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Two years ago, my visit to Lapland in winter was magical. Everything about it was completely foreign to me, which made the trip that much more special.
However, it could occasionally be limiting as well. My complete lack of experience with winter conditions meant that I didn’t trust myself to wander too far away from civilisation on my own. I was happy enough to go out to a hill in the middle of nowhere to watch the aurora, sure, but I was with a group of people that would probably have noticed if I’d disappeared into a snowdrift and hadn’t resurfaced.
So, when I returned to Lapland at the height of summer, one of my biggest goals was to explore beyond the towns, to really get out into the backcountry in a way I hadn’t done since my months of tramping across New Zealand.
While I was able to achieve this goal in nearly everywhere I visited in Lapland, I found that Ylläs (pronounced oo-las) was especially well-suited for it.
This area, located at the southern end of the Pallas-Yllästunturi National Park and composed of the two towns of Ylläsjärvi and Äkäslompolo, is best known as the ski resort that features the highest fell with ski lifts in Finland. Add to that 330km of cross-country skiing and you get a winter sports paradise.
What’s less known, though, is that Ylläs is a summer sports paradise as well. Trails criss-cross all the way through Pallas-Yllästunturi National Park, going over fells and around fresh, glassy lakes. You’re not just limited to hiking on those trails either; if you want to cover more ground (and feel the speed), you can go mountain biking, and if you want to get out on the water, there are plenty of canoes just waiting for you to get in and paddle away.
Not long after I arrived in Ylläs, I laced up my hiking boots to head out on one of those tracks — the long trek up to Kesänkitunturi. While this isn’t the tallest fell in the region, it promised some of the most challenging hiking — namely, a small canyon called Pirunkuru. Literally translated, this name means “damn gorge.”
Before we began the trek up Pirunkuru, we stopped at a wooden hut next to Lake Kesänki. Like nearly all wilderness huts in Finland, it was equipped with a fire pit and well-stocked with chopped wood. And, like all the Finns I met, my hiking buddy Nina was just as well prepared, with a knife, a thermos of water, kuksas (traditional wooden mugs), and fat sausages (grillimakkara) — everything we needed for a warm cup of tea and dinner before the serious hiking began. We just had to be patient enough to not run away from the swarm of mosquitos while it all heated up!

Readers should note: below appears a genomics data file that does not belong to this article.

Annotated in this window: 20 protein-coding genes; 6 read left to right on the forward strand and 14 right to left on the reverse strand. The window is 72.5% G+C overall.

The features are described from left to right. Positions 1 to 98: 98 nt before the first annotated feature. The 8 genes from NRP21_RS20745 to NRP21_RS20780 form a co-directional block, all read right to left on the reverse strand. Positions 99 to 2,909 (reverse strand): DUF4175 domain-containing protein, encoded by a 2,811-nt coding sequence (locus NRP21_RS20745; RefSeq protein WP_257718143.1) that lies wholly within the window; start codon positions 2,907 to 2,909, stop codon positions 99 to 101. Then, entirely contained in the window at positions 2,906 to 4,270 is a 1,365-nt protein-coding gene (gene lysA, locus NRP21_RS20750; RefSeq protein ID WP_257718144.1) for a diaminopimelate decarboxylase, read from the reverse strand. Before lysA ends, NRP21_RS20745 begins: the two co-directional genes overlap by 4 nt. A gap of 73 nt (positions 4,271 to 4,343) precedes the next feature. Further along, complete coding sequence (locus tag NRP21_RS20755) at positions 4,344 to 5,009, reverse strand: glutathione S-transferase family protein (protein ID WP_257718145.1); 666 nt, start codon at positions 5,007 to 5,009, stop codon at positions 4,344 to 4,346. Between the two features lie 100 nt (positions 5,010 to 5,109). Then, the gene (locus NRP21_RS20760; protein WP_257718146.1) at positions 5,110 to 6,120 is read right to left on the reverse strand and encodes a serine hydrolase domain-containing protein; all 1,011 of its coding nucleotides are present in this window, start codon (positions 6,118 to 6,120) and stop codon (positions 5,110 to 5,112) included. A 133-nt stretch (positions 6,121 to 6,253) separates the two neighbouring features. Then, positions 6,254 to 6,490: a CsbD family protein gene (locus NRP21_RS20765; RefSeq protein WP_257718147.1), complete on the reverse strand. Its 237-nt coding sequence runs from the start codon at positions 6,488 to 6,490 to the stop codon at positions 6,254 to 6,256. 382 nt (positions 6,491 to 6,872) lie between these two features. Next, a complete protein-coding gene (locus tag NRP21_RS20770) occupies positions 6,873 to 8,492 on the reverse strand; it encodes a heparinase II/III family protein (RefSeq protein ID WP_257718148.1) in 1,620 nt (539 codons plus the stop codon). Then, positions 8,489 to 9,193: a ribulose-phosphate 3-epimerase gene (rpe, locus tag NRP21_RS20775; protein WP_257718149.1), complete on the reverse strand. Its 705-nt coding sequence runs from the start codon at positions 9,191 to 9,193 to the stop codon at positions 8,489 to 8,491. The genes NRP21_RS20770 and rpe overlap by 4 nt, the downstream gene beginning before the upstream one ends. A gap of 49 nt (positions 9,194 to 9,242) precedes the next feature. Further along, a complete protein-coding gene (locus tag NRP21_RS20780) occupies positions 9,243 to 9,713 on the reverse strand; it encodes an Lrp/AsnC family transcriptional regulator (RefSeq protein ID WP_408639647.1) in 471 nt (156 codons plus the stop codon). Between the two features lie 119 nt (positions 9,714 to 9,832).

Our stomachs full and our bodies warmed from the tea, we began the steep climb up the ‘damn gorge.’ It was almost immediately obvious where the name came from. As we scrambled over wobbly boulders up the centre of a deep ravine, the trees that lined the fell seemed miles above us. That said, it wasn’t difficult since the rocks provided plenty of hand and footholds, and I could look down at the drop behind me without my stomach turning into knots. It was just good old-fashioned hard work, and I really enjoyed it.
The best thing about those hard climbs is the gratification you get from finally getting to the top. Kesänkitunturi was no different. Standing at 535m, we were a few hundred meters below the peak of Yllästunturi, which towered over Pirunkuru behind us. To the north, though, we could see for what seemed like hundreds of kilometres. In the muted light created by clouds hiding the midnight sun, the fells in the distance were differentiated only in their shade of blue as they rose one behind another. It was such a striking scene that it was hard to keep my eyes on the track as we made our way back down the other side of the fell.